i need to know how to fix the horn on my 1993 toyota corolla. if anyone knows how PLEEEEEASE respond. My car won't pass inspection without it.
could be a dodgy switch, dodgy wiring or a dodgy horn unit ... or a fuse?
a ha! i figured it out. my grandpa informed me there was a fuse for it..but it didn't say that in the owner's manual. the fuses are fine. they click when you hit the horn and it just won't beep. so the horn is out.
That is a relay, and it might be bad. Check the horn by connecting a wire to the positive teminal of your battery and touch the other end to the connector on the horn. If the horn works then you need to check the wiring for voltage when the switch is engaged. And some auto parts stores will check the relay for you, for free I might add.
relays click, not fuses. so there may be an interposing relay between your switch circuit and your horn circuit. that means there still could be a dodgy wiring or bad fuse in the horn circuit. I'm not sure why they'd do it with a relay, but if it's clicking, then that's probably it.
Because they can? :laughing:
keeps the service department with jobs i suppose.
It just doesn't make sense to have a relay in a 12V circuit, with 12V on both sides of it. Can anyone explain?
hmmm, well as i understood, a relay is used for a small current ciruit to activate or deactivate a large current circuit, isnt that why relays usually have one or two thin wires and one or two thick ones :ohcrap: , am i wrong cuz if i am please tell me
i'd have to say that is correct, and i figure that the automakers don't want too much current going through the thin wires and sliding contacts in the horn button assembly (i suppose they might weld themselves together) and that's why a relay is used. if you hear the relay clicking, it is probably working and the horn itself is bad. use a test light at the horn wire to verify this...
That is what a relay is for. Often they are used for switching larger
voltages too. For example, you might want to use a low voltage (eg 12V)
control circuit to switch a 240V (I think it's 120V or something in the US)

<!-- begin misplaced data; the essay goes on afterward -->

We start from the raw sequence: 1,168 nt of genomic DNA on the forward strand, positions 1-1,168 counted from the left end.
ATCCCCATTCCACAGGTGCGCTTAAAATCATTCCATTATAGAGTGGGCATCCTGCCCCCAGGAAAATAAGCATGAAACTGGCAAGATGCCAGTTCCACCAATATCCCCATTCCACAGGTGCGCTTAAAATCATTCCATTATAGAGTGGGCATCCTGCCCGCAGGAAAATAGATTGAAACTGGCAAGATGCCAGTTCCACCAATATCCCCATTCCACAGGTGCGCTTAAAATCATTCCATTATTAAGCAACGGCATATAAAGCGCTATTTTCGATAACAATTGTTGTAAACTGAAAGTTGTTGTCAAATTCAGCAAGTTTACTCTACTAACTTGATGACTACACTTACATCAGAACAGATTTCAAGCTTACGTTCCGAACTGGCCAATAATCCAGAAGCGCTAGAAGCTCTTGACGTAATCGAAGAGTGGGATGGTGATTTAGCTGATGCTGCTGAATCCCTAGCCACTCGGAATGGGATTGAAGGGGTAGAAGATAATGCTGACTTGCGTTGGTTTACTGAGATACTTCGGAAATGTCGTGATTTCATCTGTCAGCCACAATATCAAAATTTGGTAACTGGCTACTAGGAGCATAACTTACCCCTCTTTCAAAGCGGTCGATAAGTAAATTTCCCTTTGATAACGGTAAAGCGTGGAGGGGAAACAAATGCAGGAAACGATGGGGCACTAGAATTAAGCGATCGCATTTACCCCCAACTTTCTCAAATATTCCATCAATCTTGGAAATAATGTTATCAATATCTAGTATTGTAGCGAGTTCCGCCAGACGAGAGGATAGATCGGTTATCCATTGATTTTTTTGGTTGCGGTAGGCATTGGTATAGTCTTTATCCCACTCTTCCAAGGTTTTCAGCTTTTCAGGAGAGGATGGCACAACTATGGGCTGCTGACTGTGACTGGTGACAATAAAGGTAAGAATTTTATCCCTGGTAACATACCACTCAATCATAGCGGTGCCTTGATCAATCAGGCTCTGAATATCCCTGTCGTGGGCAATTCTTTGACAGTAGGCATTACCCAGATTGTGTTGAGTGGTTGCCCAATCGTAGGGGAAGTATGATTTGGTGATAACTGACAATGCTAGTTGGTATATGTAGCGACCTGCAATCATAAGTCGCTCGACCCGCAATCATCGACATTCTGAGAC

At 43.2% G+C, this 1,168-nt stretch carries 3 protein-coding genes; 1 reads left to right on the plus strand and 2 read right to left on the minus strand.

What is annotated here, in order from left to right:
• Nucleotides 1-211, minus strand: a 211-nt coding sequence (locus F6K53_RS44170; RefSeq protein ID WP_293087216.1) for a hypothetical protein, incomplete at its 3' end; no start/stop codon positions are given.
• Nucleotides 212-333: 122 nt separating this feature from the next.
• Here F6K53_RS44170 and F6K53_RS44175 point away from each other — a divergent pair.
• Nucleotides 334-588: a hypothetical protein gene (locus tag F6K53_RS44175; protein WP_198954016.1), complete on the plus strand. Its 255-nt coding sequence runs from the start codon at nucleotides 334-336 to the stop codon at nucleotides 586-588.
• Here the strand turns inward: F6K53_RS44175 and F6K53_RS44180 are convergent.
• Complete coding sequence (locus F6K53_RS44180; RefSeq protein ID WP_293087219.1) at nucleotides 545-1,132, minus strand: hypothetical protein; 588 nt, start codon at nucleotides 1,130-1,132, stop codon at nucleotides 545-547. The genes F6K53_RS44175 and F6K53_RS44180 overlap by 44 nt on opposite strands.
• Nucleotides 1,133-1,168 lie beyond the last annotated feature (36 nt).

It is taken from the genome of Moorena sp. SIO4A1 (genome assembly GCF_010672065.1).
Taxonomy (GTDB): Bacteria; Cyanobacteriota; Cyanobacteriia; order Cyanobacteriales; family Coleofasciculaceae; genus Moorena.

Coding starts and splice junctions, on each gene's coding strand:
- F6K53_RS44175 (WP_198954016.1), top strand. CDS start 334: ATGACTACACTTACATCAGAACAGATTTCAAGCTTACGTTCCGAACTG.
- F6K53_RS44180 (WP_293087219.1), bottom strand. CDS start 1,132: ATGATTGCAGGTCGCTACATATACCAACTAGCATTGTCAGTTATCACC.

lighting circuit, or something similar.
I wouldn't have thought it necessary in this case, I'd have thought that it wouldn't be too difficult to rate the wire and switch for the horn to pass the required current.
But the way it would be working is:
press the horn switch, this closes the circuit, putting 12V across the primary side of the relay. This causes a switch to close in the relay (electromagnet I think) that then completes the other circuit, putting 12V across the horn.
Did you buy the car used? Does it have an airbag? If it's supossed to but doesn't that gap in there can cause a horn not to work. I am coming across this problem more and more lately. I've noticed that there are still quite a few shops that will just replace the air bag cover and not the bag. If it does have the bag you will want to be careful removing the cover. If you do it wrong the bag can inflate.
The switch in the steering wheel is working because the relay is clicking when the switch is depressed. :banghead:
You did check the wire feed directly on the horn itself right? lol
alot of times the horn is mounted in the front bumper where it gets abused by water and rocks and road salt, if you can pull it out look at the connector it will probably be all green and corroded, then b4 you buy a new one, get your test light, hook it to the bumper and connect it to the power wire, your friend hits the horn and bling light goes on nice and bright then you go out and buy a new horn they are usually pretty cheap, get the high note lownote ones or the big CHOOOGA CHOOGA , those piss people off so i like them more